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KC-area districts getting ready for first day of school in variety of ways

Student in classroom
Posted at 5:46 PM, Sep 01, 2020
and last updated 2020-09-01 19:20:49-04

KANSAS CITY, Mo. — Many Kansas City-area school districts are about to start school in a week.

Do they feel ready?

41 Action News found that being "ready" for this school year involves more than just a different curriculum.

The Piper School District's first day of classes is Sept. 9.

"With being a teacher, the word 'nimble' is just a part of our DNA," teacher Amber Buck said.

For Buck, being ready means checking in with her students' social and emotional well-being. That's where she believes her Core class will be an important tool.

"We hopefully help students connect to who they are and connect to the world as well, and do that in a positive way," Buck said. "With COVID impacting everyday lives, that's definitely going to be a different-looking situation as we go virtual and hybrid."

Raytown schools also are starting after Labor Day on Sept. 8. Associate Superintendent Brian Huff said the district is ready to provide individualized support so families can feel ready.

"There's families where mom's working two jobs, the 12-year-old is watching the 8-year-old. And we've had a lot of conversations with families about that and, actually, we changed a little bit of what we're doing because of that," Huff said.

The Raytown C-2 School District looks at students' academic and behavioral needs within three tiers, and staff are applying that model to virtual learning.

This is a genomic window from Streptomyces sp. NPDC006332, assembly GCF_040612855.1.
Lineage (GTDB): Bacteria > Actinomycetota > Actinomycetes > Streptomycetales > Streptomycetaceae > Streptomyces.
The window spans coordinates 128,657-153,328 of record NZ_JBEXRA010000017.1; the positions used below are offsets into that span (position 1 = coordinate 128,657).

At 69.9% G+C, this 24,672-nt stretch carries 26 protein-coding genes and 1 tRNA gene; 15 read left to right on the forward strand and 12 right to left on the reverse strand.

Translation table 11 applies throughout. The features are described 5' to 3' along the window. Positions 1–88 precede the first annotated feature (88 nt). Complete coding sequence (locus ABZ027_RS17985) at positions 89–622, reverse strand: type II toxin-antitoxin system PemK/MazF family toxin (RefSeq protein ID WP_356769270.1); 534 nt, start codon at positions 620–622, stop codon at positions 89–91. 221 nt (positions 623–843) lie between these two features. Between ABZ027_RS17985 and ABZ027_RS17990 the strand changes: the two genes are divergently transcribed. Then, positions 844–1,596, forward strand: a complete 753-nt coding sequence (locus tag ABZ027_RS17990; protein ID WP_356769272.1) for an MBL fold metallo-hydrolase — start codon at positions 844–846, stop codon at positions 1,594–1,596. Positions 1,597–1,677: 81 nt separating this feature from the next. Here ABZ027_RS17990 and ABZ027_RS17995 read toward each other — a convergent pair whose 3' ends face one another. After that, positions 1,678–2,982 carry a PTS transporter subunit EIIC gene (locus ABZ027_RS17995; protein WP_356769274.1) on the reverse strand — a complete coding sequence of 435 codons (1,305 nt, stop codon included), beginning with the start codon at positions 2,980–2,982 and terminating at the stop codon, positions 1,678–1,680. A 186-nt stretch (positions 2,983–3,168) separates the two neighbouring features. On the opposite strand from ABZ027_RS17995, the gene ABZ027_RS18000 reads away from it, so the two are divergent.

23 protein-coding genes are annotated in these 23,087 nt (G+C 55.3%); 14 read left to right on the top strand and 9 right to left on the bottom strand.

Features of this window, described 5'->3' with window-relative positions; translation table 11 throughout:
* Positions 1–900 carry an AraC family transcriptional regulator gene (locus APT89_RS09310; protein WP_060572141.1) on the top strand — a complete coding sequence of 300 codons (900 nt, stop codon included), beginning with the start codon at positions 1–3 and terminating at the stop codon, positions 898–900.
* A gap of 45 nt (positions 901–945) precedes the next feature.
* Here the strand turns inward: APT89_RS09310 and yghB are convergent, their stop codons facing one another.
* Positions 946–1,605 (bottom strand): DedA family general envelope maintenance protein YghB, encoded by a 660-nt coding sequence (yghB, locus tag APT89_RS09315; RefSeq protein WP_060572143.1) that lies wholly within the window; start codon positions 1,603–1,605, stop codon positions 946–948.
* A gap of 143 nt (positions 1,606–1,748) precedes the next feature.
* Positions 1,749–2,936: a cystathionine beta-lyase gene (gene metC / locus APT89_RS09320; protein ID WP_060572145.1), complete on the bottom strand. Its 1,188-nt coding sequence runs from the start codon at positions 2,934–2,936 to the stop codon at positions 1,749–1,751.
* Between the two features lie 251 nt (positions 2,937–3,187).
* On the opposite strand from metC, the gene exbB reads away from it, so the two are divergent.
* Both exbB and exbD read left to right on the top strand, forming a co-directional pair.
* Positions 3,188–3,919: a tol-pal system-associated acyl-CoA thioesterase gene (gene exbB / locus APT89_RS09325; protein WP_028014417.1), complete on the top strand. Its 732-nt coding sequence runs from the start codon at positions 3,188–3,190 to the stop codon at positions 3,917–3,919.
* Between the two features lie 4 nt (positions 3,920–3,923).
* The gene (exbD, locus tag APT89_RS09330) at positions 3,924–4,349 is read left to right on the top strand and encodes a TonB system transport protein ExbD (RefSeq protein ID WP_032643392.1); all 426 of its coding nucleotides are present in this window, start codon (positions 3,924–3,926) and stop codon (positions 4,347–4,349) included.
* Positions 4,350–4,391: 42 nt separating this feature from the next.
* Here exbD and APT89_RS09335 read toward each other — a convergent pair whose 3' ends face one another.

Tier one students have support at home, internet access, a safe space to do their work and family members who can help them. Tier two students may need some intervention, such as the district providing a WiFi hotspot or sending extra instruction home to parents. Tier three students need the most intervention; they do not have internet access at home, parents or guardians are working multiple jobs, and their home situation is not stable.

Huff said the district is recording all live virtual lessons so that if something comes up, the student can access their work later.

Buck also helps prep students for job-readiness after high school. She said COVID-19 won't get in the way of that, and it might be easier now because industry professionals can "visit" the class virtually.

"We're looking at how we're going to provide 'externships' and internships for our seniors," Buck said. "So still connecting them to market-value assets and real-world learning experiences, even if it is virtual."